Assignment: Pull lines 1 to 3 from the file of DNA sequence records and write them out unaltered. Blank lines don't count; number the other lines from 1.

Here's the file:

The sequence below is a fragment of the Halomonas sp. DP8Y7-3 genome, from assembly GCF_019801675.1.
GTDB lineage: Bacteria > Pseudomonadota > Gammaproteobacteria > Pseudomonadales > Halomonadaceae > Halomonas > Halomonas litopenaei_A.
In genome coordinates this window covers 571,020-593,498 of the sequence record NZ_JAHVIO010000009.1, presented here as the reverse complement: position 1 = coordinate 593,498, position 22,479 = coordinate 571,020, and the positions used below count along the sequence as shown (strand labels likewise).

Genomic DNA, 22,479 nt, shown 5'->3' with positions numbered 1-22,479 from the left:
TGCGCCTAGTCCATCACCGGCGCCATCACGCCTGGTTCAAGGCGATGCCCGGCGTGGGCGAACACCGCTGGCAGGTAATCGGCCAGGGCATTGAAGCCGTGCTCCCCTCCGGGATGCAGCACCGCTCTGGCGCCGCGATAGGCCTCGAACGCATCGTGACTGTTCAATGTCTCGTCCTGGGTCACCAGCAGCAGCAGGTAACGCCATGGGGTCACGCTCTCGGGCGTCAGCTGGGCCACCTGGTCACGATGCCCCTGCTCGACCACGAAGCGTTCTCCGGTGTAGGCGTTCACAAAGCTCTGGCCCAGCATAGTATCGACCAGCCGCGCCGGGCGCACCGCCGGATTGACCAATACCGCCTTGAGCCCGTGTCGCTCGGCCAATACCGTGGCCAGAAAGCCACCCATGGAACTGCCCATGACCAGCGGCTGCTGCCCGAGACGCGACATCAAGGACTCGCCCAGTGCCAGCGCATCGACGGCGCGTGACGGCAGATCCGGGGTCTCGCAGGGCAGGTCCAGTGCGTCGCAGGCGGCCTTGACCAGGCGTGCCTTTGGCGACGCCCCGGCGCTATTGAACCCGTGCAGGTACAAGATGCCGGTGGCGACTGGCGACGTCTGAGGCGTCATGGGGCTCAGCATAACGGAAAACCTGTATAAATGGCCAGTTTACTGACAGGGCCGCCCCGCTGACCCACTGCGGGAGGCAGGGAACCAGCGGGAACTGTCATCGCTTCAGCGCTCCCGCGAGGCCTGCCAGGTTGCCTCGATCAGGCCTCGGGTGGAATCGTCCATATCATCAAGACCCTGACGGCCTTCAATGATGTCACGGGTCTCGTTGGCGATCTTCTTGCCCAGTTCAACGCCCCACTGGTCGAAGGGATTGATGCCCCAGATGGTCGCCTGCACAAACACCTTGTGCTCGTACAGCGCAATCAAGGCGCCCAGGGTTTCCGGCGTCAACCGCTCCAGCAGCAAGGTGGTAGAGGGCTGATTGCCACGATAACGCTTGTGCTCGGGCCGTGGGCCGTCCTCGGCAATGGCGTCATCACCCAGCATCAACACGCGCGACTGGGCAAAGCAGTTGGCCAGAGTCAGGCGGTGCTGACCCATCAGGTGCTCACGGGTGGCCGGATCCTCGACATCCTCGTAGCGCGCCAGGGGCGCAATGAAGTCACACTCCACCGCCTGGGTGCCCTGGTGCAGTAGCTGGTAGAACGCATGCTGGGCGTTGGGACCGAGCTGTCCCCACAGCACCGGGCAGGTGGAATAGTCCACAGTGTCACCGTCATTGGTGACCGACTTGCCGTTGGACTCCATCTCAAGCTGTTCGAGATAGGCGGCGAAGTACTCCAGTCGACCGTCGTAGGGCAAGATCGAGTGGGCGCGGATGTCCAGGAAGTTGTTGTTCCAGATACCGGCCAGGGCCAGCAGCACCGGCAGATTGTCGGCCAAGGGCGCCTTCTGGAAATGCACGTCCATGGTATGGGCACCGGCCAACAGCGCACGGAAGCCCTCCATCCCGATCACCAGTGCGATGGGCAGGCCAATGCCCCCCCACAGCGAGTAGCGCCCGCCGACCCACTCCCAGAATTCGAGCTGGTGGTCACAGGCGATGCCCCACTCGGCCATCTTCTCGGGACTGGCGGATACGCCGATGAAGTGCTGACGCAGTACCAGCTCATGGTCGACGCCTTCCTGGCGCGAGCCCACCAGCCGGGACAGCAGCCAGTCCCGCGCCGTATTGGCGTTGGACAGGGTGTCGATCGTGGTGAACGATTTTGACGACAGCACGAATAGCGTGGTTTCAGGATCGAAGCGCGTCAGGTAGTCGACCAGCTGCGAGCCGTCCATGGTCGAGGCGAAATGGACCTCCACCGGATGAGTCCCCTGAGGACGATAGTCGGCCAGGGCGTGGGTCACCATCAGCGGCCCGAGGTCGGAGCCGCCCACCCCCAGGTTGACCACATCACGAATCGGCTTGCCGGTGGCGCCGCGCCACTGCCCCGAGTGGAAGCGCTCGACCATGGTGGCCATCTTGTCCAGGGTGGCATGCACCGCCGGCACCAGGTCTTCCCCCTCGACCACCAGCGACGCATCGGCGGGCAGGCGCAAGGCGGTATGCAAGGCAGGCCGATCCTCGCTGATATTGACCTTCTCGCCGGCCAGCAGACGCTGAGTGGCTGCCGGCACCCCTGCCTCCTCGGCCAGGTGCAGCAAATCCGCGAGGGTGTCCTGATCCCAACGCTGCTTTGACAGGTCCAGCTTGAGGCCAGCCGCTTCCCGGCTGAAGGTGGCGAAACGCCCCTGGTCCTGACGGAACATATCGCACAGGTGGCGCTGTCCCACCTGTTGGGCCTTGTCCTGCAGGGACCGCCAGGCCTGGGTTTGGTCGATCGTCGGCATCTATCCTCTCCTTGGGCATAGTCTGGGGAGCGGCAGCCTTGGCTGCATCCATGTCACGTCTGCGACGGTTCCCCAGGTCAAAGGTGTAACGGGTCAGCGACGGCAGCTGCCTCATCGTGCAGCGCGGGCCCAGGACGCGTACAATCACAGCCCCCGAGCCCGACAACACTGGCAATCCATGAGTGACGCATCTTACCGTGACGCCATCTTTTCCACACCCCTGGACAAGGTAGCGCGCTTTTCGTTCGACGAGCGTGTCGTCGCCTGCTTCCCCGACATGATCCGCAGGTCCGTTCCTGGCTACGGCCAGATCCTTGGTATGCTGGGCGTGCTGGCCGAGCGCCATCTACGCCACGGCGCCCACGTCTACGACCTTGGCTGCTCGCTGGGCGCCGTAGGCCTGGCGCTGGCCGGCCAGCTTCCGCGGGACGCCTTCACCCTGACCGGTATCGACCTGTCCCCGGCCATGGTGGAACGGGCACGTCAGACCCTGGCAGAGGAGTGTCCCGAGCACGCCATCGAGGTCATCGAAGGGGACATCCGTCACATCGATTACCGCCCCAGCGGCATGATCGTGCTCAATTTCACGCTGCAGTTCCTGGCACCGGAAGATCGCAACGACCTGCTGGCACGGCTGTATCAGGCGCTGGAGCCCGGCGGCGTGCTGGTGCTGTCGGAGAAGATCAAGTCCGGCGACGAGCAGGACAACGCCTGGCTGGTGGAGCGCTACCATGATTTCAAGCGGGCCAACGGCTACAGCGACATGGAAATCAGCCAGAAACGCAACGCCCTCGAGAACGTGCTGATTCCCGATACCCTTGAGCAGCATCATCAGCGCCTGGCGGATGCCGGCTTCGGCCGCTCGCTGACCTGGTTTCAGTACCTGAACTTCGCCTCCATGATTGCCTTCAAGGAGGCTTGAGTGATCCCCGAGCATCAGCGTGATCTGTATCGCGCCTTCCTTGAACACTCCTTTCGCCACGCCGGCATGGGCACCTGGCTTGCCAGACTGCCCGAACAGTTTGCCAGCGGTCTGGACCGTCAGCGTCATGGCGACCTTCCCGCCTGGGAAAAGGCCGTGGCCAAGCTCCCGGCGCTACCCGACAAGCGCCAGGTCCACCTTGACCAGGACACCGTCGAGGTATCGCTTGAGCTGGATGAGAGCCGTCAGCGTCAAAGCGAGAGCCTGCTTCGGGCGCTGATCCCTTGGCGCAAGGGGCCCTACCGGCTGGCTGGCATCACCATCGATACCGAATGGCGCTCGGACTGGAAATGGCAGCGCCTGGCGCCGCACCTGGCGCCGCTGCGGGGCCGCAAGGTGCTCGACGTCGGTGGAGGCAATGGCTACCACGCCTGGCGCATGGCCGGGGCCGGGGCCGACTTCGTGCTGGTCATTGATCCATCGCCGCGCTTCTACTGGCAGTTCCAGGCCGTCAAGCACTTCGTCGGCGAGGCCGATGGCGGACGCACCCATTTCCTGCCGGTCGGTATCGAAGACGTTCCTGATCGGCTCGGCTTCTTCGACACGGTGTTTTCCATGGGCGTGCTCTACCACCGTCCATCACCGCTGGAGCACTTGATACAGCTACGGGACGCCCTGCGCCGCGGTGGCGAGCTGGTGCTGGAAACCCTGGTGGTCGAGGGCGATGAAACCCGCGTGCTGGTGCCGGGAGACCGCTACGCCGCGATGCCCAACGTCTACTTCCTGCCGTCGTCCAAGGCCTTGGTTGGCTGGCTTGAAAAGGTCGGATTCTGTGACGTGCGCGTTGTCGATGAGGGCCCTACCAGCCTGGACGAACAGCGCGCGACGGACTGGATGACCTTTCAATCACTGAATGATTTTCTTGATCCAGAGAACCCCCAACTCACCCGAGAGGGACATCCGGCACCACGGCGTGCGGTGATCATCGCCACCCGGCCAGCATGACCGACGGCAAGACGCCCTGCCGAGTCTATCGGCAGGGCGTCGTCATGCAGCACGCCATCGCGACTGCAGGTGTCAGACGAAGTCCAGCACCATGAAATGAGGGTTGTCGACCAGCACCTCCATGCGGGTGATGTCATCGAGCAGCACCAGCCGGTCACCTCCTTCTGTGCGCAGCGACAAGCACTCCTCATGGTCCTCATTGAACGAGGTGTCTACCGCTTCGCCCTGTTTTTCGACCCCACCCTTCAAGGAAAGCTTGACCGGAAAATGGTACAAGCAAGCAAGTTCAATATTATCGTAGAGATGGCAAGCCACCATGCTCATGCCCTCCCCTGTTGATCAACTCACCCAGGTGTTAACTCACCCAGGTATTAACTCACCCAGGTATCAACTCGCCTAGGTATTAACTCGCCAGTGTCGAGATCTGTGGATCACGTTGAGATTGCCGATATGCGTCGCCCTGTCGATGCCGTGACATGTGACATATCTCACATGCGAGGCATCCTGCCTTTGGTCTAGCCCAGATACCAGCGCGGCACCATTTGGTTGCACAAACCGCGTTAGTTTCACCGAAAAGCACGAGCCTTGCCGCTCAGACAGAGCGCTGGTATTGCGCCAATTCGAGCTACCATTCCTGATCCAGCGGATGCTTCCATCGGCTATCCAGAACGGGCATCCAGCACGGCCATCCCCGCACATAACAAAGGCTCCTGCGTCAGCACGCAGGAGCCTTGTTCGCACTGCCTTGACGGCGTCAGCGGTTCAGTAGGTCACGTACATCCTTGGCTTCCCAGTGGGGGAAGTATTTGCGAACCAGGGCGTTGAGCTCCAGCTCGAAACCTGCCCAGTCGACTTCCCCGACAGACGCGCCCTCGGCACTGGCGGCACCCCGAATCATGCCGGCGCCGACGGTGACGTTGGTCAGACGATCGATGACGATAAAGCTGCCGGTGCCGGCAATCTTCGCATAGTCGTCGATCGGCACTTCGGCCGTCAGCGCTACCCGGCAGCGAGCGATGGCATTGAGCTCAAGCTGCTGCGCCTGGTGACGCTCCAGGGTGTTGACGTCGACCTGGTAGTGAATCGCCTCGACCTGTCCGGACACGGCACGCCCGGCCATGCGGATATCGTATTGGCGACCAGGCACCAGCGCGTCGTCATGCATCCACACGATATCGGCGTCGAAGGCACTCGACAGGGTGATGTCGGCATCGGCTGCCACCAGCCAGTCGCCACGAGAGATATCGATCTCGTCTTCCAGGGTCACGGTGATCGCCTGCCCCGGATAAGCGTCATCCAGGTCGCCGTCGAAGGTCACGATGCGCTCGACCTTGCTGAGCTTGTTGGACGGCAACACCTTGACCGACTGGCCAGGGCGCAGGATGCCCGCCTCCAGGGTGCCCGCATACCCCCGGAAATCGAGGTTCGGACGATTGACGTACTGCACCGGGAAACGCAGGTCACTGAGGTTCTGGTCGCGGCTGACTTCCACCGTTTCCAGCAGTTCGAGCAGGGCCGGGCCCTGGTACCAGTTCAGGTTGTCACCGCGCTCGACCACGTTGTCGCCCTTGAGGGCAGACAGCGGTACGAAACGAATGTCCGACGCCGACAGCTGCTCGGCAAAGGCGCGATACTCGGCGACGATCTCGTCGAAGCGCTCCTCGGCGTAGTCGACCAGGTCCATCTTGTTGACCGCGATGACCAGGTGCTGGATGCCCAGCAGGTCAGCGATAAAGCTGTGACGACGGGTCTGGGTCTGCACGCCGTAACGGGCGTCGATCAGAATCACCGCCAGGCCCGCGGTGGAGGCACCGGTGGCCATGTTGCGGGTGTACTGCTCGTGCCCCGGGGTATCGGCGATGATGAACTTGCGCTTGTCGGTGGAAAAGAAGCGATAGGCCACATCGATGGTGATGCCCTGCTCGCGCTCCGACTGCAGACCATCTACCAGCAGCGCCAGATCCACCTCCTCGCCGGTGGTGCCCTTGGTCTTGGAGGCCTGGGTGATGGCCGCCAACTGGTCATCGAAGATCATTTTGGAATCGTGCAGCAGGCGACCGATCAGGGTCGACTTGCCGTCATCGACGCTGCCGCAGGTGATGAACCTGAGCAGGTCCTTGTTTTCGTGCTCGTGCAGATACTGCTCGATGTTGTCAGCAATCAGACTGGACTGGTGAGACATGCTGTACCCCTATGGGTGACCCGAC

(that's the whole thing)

The sequence below is a fragment of the Halomonas sp. DP8Y7-3 genome, from assembly GCF_019801675.1.
GTDB lineage: Bacteria > Pseudomonadota > Gammaproteobacteria > Pseudomonadales > Halomonadaceae > Halomonas > Halomonas litopenaei_A.
In genome coordinates this window covers 571,020-593,498 of the sequence record NZ_JAHVIO010000009.1, presented here as the reverse complement: position 1 = coordinate 593,498, position 22,479 = coordinate 571,020, and the positions used below count along the sequence as shown (strand labels likewise).